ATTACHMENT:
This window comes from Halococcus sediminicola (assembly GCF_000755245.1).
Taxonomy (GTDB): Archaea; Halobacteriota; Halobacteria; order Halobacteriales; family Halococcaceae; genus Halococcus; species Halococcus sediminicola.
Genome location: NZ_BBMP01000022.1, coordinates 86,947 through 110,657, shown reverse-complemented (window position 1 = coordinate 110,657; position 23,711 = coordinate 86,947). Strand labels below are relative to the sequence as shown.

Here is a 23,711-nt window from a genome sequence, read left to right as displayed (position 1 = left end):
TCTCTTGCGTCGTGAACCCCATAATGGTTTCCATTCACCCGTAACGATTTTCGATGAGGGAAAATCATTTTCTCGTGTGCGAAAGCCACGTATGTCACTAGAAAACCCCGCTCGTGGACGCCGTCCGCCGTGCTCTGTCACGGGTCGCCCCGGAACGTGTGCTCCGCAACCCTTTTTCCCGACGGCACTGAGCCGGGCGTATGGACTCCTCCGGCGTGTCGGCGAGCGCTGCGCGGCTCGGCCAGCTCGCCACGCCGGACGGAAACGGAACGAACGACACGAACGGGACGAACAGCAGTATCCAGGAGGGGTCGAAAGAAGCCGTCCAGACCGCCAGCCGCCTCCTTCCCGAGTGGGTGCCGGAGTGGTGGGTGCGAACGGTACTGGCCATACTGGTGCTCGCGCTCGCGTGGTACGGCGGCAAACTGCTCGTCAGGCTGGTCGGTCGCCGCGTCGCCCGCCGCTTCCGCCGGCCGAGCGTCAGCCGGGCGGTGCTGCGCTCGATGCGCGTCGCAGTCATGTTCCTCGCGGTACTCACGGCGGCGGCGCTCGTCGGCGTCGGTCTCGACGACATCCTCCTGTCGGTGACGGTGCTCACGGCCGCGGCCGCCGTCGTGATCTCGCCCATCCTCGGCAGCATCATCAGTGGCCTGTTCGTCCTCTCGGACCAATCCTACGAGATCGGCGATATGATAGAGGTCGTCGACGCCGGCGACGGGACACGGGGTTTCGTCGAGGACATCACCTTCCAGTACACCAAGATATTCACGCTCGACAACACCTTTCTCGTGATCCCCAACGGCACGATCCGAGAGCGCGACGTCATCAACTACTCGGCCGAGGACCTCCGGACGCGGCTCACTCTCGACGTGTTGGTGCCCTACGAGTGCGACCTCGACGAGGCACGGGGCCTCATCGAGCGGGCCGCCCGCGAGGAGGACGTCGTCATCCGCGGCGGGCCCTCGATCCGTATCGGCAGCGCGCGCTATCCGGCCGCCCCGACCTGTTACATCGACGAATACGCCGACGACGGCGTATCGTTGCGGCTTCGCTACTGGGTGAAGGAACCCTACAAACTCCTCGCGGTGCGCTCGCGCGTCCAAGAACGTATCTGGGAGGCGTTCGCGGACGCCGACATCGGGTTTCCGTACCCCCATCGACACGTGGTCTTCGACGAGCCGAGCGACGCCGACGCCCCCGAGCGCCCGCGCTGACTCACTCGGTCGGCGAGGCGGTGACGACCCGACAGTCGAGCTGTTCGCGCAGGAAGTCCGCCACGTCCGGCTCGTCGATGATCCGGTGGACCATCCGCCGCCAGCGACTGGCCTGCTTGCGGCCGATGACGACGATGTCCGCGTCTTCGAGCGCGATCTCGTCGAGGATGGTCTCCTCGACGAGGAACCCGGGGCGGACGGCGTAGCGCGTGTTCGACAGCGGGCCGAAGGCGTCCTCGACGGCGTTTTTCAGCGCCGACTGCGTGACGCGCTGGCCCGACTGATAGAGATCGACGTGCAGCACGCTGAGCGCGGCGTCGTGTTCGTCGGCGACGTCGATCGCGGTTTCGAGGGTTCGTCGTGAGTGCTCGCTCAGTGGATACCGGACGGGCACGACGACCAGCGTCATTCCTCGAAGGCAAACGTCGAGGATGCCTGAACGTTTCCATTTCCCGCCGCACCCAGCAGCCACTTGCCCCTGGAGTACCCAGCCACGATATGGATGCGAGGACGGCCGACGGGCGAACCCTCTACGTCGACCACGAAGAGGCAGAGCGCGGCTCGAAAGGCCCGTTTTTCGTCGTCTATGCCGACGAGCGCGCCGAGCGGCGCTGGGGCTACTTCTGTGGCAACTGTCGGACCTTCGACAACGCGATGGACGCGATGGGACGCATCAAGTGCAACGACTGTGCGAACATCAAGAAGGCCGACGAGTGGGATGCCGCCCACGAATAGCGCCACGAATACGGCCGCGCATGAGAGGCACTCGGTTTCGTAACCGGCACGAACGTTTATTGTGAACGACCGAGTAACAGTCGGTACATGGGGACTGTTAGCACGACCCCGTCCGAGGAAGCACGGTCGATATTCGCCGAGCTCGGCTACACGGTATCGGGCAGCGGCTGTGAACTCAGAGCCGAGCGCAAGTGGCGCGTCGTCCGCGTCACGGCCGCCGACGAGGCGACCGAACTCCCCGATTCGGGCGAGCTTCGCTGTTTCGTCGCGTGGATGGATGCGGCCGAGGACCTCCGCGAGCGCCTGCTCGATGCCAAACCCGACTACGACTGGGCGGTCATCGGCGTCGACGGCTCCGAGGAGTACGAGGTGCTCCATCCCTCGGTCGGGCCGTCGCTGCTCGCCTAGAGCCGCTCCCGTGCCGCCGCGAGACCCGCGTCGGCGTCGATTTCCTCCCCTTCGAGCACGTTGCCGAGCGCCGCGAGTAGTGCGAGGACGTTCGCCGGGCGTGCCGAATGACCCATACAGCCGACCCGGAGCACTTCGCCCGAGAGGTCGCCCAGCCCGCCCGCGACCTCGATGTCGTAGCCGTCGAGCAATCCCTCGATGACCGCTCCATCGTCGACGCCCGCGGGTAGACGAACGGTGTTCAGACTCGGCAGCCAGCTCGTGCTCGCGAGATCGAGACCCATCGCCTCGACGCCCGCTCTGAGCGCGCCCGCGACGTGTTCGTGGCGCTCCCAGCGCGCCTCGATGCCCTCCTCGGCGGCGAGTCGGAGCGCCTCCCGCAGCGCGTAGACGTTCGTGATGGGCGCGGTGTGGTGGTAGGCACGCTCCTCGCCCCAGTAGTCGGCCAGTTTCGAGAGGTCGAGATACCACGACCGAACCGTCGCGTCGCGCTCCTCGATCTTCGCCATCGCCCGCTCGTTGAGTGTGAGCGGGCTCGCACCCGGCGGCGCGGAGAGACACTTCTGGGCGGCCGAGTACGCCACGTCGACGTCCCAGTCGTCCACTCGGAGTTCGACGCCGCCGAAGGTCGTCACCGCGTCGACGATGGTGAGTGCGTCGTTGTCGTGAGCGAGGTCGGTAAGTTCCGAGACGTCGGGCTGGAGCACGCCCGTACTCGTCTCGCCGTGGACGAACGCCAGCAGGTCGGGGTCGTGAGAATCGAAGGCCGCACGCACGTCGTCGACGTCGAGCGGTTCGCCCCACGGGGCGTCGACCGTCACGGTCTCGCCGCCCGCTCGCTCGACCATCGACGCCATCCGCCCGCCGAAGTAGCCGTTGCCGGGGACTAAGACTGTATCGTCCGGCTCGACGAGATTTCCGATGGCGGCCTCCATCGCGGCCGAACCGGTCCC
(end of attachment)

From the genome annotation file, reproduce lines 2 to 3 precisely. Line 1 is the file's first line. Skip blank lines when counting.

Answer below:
Taxonomy (GTDB): Archaea; Halobacteriota; Halobacteria; order Halobacteriales; family Halococcaceae; genus Halococcus; species Halococcus sediminicola.
Genome location: NZ_BBMP01000022.1, coordinates 86,947 through 110,657, shown reverse-complemented (window position 1 = coordinate 110,657; position 23,711 = coordinate 86,947). Strand labels below are relative to the sequence as shown.